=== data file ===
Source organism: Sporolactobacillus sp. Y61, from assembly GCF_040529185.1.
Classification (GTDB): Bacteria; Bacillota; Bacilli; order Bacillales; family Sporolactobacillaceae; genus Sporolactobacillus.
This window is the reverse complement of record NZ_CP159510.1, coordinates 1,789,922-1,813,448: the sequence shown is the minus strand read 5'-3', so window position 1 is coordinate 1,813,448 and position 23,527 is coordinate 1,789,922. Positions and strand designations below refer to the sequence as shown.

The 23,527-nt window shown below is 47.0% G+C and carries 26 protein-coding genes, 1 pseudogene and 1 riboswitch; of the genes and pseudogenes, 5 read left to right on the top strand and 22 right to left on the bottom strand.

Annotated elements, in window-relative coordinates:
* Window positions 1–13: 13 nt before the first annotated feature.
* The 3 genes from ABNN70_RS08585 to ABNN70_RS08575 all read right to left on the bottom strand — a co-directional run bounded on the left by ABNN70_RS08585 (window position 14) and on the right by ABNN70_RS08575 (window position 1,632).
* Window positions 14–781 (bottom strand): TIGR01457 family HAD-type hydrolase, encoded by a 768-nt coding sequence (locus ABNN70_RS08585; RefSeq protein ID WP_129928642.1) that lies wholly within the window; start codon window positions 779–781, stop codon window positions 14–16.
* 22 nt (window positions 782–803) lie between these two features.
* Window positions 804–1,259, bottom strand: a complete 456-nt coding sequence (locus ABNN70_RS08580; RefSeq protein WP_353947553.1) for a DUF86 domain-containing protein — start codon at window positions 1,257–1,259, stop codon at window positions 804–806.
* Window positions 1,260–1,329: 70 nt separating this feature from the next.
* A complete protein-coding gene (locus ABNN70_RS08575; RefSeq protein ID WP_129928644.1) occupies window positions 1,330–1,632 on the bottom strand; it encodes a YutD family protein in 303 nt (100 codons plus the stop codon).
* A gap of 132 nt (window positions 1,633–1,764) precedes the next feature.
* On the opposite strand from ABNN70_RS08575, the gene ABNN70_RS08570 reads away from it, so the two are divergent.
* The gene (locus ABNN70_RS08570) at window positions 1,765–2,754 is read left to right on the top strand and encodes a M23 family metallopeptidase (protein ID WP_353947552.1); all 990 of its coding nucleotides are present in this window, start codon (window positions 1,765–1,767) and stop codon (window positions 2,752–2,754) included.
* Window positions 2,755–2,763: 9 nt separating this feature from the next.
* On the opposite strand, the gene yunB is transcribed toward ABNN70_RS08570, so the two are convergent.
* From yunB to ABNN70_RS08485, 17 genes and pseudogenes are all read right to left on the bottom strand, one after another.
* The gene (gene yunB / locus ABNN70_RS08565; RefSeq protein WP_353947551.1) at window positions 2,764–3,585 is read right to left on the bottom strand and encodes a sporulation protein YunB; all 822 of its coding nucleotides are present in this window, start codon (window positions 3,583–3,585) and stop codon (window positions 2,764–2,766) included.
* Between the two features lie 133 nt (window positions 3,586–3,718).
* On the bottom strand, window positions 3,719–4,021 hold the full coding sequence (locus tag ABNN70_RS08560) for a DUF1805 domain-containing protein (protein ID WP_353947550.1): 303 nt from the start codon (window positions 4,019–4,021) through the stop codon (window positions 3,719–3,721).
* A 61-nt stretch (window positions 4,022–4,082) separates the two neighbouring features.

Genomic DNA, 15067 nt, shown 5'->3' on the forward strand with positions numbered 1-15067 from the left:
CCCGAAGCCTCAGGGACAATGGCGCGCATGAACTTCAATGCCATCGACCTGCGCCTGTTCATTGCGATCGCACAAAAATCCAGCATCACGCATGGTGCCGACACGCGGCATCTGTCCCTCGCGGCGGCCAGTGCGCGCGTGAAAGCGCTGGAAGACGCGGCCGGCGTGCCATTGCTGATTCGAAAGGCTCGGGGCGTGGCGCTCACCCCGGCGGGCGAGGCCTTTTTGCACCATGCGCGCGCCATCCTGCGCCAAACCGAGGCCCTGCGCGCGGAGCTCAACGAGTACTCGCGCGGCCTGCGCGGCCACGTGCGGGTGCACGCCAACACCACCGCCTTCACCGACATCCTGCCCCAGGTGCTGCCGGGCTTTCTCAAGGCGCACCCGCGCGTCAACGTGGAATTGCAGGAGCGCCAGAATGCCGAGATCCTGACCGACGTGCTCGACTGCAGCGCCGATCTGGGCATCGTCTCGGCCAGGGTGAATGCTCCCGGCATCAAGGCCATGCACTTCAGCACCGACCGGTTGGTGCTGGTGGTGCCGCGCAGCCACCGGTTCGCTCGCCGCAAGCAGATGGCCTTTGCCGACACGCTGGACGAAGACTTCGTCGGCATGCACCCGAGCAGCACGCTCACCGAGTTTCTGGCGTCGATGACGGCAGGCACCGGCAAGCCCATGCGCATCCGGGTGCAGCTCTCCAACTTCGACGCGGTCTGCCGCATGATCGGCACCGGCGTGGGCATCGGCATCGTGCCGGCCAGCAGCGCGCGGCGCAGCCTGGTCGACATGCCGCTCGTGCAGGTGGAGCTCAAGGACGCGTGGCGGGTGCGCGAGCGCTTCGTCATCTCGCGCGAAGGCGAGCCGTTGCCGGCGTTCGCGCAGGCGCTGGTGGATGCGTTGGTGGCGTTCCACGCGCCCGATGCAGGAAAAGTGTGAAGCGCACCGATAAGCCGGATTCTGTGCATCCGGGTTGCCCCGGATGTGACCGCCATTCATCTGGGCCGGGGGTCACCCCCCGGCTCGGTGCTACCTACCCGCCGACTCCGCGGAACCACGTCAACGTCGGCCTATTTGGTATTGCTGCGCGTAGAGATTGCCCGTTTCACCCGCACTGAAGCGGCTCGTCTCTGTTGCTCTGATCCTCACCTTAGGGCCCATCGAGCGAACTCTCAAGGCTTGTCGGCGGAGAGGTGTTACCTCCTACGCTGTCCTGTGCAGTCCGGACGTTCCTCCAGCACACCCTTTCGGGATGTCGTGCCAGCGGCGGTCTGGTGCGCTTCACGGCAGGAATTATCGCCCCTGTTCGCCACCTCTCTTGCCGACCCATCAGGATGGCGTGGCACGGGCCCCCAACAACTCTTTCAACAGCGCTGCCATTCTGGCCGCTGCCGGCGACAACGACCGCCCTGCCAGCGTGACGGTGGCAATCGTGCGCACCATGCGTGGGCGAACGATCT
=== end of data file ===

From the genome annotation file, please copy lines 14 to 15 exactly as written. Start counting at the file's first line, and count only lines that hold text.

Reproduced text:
* On the opposite strand from ABNN70_RS08575, the gene ABNN70_RS08570 reads away from it, so the two are divergent.
* The gene (locus ABNN70_RS08570) at window positions 1,765–2,754 is read left to right on the top strand and encodes a M23 family metallopeptidase (protein ID WP_353947552.1); all 990 of its coding nucleotides are present in this window, start codon (window positions 1,765–1,767) and stop codon (window positions 2,752–2,754) included.